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An already uneasy weekend house party on a Toronto lawyer's estate turns deadly when one guest stumbles on the body of another, bringing Manziuk and Ryan to take on their first challenge as a team.
With matchmaking on her mind, Ellen Brodie looks forward to a quiet weekend with her husband, her son, and her favorite cousin’s attractive daughter, Lorry Preston, who is visiting from Alberta. But the weekend is doomed when Ellen's husband invites his two legal partners and their quarreling wives; one of the legal partners includes his wife’s wallflower sister; Ellen’s son brings his devastatingly handsome best friend; a black sheep nephew shows up; and a new neighbor descends on them because of renovations. If that wasn’t enough, Lorry discovers a body in the Japanese garden.
The law arrives in the persons of series characters Detective-Inspector Paul Manziuk and Detective Constable Jaqueline Ryan.
Paul Manziuk is a born cop who is tired. Maybe he’s having a mid-life crisis; maybe it’s the recent changes in the department; maybe just too many bad guys and too much work. In any case, he’s a workaholic who hates incompetence and strives always to produce, not simply an acceptable solution, but the right solution.
A high school graduate, he started at the bottom, as a lowly cop on the beat, and has worked his way up to Inspector, which is as much responsibility as he wants. He’s an honest man, hard-working and not particularly well-off. He has a long-suffering wife, Loretta, who is also of Ukrainian ancestry, two sons aged 23 and 17, and a 21-year-old daughter.
A big man, Manziuk is six foot five and two hundred thirty-five pounds, some of it bulging a bit in the stomach area. He’s 47 years old, with dark brown hair, balding on top. He has strong features, not precisely handsome, but not unhandsome. Because of his size and his thorough attention to detail, at first glance he appears slow and ponderous of body and of mind, but actually he has fluid body movement and a quick mind with a dry sense of humor. He cares, not only about people but about stopping evil, and since a caring cop is an easy mark, he uses gruffness as a wall of protection.
Jacqueline Ryan is an eager young cop who knows she’s been promoted primarily because she is a black woman and therefore a double minority. However, she doesn’t hesitate to grasp the opportunity with both hands. She’s determined to prove not only that she deserved the promotion but also that she can be as good as any cop in the department—including Manziuk.
Ryan is 28, single, and of Jamaican ancestry. She’s had a rather unstable home life, including her father's death when she was 11, followed by her mother's remarriage and then divorce from a somewhat violent white man. Ryan lives at home, along with her mom, her grandmother, her aunt Vida, and her cousin Precious, so her extended family is a strong factor in her life.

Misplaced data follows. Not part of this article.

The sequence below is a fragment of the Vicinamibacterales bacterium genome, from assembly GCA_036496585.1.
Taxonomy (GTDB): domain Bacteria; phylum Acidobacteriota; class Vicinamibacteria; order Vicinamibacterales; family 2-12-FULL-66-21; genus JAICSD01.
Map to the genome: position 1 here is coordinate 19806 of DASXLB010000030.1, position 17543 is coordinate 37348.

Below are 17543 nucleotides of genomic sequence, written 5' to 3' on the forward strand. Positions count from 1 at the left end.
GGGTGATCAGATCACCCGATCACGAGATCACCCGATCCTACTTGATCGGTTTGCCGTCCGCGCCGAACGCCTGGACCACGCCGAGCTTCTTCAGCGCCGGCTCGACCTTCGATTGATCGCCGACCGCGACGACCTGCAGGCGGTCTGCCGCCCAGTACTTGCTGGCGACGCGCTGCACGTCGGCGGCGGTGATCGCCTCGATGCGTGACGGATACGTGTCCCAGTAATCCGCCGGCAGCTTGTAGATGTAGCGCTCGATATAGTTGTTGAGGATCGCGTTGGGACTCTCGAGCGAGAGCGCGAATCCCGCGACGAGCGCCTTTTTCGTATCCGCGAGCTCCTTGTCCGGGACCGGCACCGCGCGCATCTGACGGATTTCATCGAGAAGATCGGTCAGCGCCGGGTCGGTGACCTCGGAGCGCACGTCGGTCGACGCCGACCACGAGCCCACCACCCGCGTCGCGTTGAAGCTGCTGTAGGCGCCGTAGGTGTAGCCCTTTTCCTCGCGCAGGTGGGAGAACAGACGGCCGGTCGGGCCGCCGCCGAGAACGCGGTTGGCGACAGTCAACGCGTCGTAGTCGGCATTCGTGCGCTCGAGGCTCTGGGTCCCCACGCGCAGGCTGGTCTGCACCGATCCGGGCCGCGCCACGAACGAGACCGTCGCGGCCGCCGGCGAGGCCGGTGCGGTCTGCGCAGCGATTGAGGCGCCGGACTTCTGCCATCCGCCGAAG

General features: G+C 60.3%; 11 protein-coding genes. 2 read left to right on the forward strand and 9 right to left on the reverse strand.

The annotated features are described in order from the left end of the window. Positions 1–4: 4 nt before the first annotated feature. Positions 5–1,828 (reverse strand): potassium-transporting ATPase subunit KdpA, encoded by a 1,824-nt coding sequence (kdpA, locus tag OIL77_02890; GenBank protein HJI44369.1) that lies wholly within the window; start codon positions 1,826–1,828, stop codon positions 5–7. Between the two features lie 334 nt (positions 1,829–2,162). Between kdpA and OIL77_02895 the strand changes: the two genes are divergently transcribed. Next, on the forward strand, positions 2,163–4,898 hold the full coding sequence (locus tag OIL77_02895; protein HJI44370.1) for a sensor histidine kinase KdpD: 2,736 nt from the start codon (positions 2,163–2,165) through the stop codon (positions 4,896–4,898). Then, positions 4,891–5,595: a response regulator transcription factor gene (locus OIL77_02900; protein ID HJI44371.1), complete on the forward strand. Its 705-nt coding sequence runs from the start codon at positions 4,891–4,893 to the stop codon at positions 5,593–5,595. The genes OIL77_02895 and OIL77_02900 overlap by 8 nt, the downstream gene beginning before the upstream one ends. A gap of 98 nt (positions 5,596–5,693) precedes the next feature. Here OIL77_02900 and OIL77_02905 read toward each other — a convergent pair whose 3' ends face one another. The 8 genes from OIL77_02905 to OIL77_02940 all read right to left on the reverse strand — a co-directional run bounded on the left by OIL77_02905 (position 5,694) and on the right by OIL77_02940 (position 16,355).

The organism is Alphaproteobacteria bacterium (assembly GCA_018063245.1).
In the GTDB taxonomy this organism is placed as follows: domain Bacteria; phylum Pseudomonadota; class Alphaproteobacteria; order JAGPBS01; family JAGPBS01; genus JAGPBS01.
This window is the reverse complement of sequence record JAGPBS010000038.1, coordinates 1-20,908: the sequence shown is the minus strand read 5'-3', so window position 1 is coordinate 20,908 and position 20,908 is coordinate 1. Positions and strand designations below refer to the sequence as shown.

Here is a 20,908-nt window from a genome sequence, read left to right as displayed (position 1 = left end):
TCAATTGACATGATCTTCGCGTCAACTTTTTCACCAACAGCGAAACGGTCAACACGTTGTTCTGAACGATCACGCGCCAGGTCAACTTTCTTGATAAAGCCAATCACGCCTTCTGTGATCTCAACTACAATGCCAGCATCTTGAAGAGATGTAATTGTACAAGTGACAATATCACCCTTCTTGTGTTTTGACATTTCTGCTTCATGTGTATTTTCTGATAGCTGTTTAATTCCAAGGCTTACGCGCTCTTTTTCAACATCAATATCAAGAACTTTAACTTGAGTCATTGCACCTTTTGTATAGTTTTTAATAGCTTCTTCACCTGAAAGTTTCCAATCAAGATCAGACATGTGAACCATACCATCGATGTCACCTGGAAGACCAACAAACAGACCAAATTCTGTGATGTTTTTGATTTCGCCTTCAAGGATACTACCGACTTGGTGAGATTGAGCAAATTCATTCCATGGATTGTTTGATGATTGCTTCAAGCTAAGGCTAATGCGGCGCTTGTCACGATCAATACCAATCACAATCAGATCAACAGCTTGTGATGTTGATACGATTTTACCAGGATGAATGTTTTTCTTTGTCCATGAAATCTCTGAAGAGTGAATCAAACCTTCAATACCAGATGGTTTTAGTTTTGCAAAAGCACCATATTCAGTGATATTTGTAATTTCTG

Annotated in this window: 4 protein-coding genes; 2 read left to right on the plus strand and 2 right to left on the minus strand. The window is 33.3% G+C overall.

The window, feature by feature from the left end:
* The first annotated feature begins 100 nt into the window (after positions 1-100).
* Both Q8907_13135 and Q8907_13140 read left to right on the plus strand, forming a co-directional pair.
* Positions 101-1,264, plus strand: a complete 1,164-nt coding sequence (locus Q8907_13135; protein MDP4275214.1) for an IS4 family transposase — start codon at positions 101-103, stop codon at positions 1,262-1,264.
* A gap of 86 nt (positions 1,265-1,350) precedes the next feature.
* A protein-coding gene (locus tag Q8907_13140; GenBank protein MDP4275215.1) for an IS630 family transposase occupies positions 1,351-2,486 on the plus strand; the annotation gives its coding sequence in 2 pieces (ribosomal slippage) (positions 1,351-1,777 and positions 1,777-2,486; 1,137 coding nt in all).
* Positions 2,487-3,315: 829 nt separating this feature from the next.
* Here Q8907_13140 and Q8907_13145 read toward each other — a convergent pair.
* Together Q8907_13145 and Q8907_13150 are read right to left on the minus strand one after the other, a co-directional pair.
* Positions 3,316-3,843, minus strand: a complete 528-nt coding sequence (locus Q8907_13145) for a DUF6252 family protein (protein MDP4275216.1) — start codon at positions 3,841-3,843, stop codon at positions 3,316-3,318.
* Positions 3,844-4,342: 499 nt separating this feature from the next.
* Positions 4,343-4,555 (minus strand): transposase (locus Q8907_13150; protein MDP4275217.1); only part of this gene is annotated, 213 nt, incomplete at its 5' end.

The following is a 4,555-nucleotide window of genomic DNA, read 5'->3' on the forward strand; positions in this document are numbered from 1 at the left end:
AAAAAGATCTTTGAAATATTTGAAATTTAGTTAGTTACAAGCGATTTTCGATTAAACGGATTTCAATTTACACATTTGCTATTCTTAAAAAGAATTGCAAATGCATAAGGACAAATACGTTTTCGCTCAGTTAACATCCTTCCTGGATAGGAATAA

Ryan is intelligent, rather fearless, extroverted, creative, and determined. She tends to hide her fears or uncertainty under a veneer of humor. But her tongue can be sharp as a needle if her crusading spirit is touched.
Ryan has a university degree in psychology and an advanced degree in criminology, with marks at the top of her class. She’s fought hard for her education and her position, and she finds it very difficult to relax her defenses. Her life revolves around her career. Keeping her mind sharp, her hand steady, eating healthy, exercising regularly—everything is focused on her success as a policewoman. She sees men as rivals and has little interest in dating. Just another distraction. As for a home and family—maybe—in ten years or so, but only if she changes a lot.
Jacquie continued to pace the tiny area, using her hands to punctuate each sentence. “What I’ve heard is he comes down like a ton of bricks on anybody who makes a mistake. And you know what else? He reminds me of a teacher I had in grade six. Big man, stomach the size of an oven, never so much as a hint of a smile. Hey, we thought if he ever did smile, he might literally crack his face. Well, that’s who Manziuk reminds me of.” Jacquie paused to arrange her features into a deadpan, chin thrust out, lips in a thin line, eyes cold and hard.
Bev laughed, then became serious. “But Manziuk’s good, Jacquie. Everybody says so.”
Jacquie’s face relaxed, but she resumed pacing. “He’s one of the best. But I’m still nervous when I think about having to work with him. Who knows what he’ll think of me?”
“What’s to think? You’re a good cop. You graduated near the top of your class in criminology. You paid your dues in narcotics and juvenile. You just spent a year in vice.”
“But he’s old school. Worked his way up step by step. And the word is he doesn’t have any time for cops who learn the business at university. And then there’s my age. I’m only twenty-eight. How many homicide detectives are that young? Not to mention the fact I’m a woman. And black. And we both know that’s why I got the promotion.”
“Jacquie, that’s not true!”
“Grow up, Bev! I’m not complaining. But I know perfectly well the police force has a mandate to promote more blacks and more women. So here I am—two for the price of one!”
“But you’re a good cop!”
“Sure I am, honey. I just have to keep proving it to everybody.”
“Well, don’t get in a knot over it. He works with Detective-Sergeant Craig all the time. Maybe you’ll never even have to go near Manziuk.”
“I sure hope not. At least not till I know my way around.”
The phone on Beverly’s desk rang. After answering it, she held the receiver out to Jacquie. “You may have to put that celebration on hold. Homicide is looking for you.”